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Thursday, July 14, 2005

Ba-Gua, Wierd Word, Key To Your Feng Shui Energy

Feng Shui : Ba-Gua: "Feng Shui : Ba-Gua

by Jane Alexander

Different practitioners of feng shui use the ba-gua in different ways. However all the feng shui consultants I have met so far use this format which is, to my mind, also the most straightforward to learn. If you already know a fair amount about feng shui and are already using another method, stick with that by all means.

To work out the ba-gua of any room or house, the position of the main door is important. If you live in an apartment or a single room you will need to take the door into your space as the main door, rather than the door that leads into the building as a whole. Now imagine yourself standing with your back to the door: depending on the position of the main door you will be standing in either the knowledge, career or helpful people corner of the ba-gua. Now envisage the ba-gua laid over your space. The wealth corner will be off in the far-left hand corner, the marriage corner in the far right-hand corner. You may find it easier to take the map of your home you drew earlier and sketch the ba-gua over it, giving you an immediate idea of which corner lies in which room.

You can apply the ba-gua to any building or room, as illustrated here.

To start with, we want to look at the overall picture of your home. First of all check to see if any areas are "missing". Not all houses are built perfectly square and symmetrical and often you will find an area of the ba-gua missing. This means that the energy of that corner is lacking. A clear example comes with L-shaped houses which are often missing either their marriage or wealth areas. This was my first experience of feng shui. I was living in a terraced L-shaped house in London and, to be honest, my finances were a walking disaster. Then I interviewed my first feng shui expert, William Spear, over the telephone from New York. Bill told me about missing corners and I realized that money was my missing corner. Jokingly I asked Bill for a cure and he promptly told me to put a huge terracotta pot with a vigorous green plant to "square off" the missing corner. I did so, chuckling all the way, but soon stopped laughing when, within weeks, my income quadrupled without any effort on my part. I have taken feng shui very seriously since. When we moved into this house, I had a consultation from Sarah Shurety who was, to put it mildly, concerned. The chi was very undisciplined and would cause disputes, problems and anxiety. Her "cures" were quite extreme. We had to knock down several partition walls in our bedroom, losing our en-suite bathroom and a large walk-in closet. Several doors needed removing and the walls plastered up. Some rooms needed re-decorating in better colors and we were advised to hang a round mirror on our neighbors' gate. Our neighbors were not, however, convinced by this and so a large shiny ball had to be hung from a tree instead! We made the changes and the turmoil in the house did settle down. Interestingly Sarah also noted that, once again, we were missing our wealth corner - not as much as before, but there was still a marked indentation in that area. Apparently it's very common for us to repeat the same patterns in our lives by choosing houses which have the same feng shui problems. So watch out for that if you are moving. Another fascinating point came up when Sarah looked at our house. She explained that people who live in houses frequently follow the same pattern as those who lived there before - its technical name is "predecessor chi". Not surprising really when you think you are living in the same feng shui configuration so your energy will be moved in the same way. We were amazed when we realized that the people who had lived in the house before us complained that the husband had to work away from home all week and only returned for weekends. We were in exactly the same situation. However, once we made the changes, Adrian was able to shift his working pattern and work most of the week from home.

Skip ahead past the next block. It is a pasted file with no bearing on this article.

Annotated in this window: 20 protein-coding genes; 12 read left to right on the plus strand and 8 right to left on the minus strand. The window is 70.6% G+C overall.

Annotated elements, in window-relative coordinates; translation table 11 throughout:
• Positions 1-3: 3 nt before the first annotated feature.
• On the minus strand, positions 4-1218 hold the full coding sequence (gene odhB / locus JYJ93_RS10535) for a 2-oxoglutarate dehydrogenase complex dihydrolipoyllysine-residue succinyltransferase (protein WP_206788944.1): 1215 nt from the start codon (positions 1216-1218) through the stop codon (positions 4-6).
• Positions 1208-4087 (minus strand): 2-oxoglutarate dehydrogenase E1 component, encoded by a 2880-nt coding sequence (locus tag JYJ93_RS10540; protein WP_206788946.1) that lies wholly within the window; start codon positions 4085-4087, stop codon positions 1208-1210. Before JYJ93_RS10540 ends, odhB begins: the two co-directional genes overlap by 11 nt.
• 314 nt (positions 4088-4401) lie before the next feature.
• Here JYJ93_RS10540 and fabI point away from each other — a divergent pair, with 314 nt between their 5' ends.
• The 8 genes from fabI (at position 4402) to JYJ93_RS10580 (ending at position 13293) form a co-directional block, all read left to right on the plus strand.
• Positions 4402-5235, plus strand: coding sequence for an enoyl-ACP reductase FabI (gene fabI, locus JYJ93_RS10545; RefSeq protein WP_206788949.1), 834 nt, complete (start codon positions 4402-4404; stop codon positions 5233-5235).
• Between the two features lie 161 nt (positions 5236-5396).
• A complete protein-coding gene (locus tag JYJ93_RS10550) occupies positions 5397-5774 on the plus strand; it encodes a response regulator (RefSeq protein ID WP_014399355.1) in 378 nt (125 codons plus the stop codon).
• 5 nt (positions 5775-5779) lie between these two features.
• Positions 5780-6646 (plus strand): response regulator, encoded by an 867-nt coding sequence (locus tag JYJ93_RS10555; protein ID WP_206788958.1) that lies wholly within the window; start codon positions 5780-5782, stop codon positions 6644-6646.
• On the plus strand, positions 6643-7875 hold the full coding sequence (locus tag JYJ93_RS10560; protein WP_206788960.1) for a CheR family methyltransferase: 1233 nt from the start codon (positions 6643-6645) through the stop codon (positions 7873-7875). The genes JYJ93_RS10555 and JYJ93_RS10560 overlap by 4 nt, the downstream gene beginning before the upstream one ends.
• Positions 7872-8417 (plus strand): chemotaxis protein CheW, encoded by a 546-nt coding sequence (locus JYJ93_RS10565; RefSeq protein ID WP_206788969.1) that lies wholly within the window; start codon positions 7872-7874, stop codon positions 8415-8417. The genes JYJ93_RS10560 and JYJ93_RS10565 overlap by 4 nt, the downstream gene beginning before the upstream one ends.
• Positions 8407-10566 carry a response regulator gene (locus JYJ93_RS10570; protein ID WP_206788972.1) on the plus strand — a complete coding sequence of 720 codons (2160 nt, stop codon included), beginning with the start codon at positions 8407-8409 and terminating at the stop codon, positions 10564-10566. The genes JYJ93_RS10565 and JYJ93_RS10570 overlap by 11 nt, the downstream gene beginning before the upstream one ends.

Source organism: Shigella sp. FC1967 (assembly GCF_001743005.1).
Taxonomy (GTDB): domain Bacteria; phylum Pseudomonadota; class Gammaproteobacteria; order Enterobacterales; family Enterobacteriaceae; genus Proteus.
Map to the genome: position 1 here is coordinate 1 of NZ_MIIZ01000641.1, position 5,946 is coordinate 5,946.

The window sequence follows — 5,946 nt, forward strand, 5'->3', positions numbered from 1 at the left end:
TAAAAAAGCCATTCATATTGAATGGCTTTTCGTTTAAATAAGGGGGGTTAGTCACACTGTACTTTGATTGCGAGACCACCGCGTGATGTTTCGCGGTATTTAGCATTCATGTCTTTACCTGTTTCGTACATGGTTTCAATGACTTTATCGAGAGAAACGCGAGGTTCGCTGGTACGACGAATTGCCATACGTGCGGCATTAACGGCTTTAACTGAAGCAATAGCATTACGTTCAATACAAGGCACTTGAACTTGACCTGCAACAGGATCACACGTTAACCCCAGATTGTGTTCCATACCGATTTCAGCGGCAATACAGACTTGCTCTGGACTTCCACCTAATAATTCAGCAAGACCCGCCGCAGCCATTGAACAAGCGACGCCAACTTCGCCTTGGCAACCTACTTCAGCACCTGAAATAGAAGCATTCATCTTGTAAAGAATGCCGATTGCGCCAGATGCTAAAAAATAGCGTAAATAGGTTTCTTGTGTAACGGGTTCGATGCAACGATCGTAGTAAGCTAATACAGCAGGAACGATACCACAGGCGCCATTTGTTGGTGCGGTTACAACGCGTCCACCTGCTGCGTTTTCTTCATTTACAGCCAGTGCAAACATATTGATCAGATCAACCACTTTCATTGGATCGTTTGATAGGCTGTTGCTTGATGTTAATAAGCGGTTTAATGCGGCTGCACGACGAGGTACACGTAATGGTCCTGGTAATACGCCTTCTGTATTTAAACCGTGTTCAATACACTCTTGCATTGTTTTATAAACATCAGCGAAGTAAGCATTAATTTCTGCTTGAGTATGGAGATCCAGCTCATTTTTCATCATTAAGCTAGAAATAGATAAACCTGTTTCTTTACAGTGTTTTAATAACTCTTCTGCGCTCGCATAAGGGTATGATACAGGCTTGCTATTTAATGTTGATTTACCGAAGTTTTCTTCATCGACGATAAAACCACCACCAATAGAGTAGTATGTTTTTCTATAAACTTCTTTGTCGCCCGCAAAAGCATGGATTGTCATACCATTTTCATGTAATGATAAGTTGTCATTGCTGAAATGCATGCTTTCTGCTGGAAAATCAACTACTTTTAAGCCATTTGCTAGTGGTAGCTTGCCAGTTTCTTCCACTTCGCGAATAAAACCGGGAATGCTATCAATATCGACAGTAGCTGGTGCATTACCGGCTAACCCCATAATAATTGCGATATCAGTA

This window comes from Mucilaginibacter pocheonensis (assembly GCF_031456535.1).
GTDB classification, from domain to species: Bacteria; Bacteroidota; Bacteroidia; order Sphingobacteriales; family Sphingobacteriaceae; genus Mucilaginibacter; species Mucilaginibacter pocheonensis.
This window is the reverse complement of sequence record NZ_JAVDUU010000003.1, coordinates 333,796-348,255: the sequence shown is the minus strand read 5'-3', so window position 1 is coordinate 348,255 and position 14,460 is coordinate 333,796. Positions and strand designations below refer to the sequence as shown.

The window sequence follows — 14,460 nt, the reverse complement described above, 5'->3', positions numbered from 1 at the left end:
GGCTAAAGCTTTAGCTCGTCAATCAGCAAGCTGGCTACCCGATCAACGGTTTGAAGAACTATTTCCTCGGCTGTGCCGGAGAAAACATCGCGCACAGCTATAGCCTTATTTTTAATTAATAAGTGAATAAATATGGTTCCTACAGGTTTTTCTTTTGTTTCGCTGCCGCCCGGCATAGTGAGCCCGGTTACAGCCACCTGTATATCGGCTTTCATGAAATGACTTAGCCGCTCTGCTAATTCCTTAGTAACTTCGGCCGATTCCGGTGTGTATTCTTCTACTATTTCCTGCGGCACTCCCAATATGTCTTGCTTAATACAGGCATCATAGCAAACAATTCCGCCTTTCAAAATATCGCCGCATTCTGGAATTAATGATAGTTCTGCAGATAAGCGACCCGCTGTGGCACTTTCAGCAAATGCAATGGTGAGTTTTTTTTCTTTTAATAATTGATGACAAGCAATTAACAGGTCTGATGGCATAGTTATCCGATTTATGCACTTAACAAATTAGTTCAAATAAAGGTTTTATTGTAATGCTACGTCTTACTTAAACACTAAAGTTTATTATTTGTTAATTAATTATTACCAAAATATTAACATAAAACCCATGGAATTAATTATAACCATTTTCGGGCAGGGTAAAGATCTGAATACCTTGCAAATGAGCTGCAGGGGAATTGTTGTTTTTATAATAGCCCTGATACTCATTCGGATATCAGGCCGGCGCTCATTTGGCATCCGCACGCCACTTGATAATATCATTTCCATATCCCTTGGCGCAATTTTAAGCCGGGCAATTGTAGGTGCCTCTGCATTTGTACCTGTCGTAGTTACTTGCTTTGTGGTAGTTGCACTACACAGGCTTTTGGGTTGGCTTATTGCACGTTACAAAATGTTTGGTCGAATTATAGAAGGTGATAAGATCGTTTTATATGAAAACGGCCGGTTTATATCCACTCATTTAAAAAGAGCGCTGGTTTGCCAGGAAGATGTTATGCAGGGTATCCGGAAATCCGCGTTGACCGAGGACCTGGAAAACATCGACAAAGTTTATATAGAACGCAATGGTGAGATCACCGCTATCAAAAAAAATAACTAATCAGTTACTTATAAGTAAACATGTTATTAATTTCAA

Take some time to become accustomed to the ba-gua superimposed on your house. Figure out which rooms lie in which corners. Are there any areas missing? Are any areas over-developed? Does it make sense, given your circumstances? Now look at it the other way around. Think about each corner of your house in turn. Are these areas well represented in your life? Are they well balanced? Which do you feel are missing or under- or over-developed?

About the Author:

Jane Alexander is well-trusted as an expert in natural medicine, holistic living and contemporary spirituality. Her aim is to simplify the often arcane concepts behind alternative health and spirituality and make them accessible and meaningful to everybody. She is the author of sixteen books on holistic living, including Spirit of the Home, Live Well (a western guide to ayurveda), The Detox Plan, The Five Minute Healer and The Weekend Healer. Her website was recently given 5 star top rating by The Good Web Guide who said "If she didn't exist, you'd have to invent her and the Mind Body Spirit movement probably owes her a great debt of gratitude..her books are all worth buying." Visit JaneAlexander.org and find out why."

Ok, this really didnt turn out the way I wanted it to. I promise better articles are coming (because I don't seem to be calm, focused, and collected myself at the moment).

Sam, Feng Shui Tips


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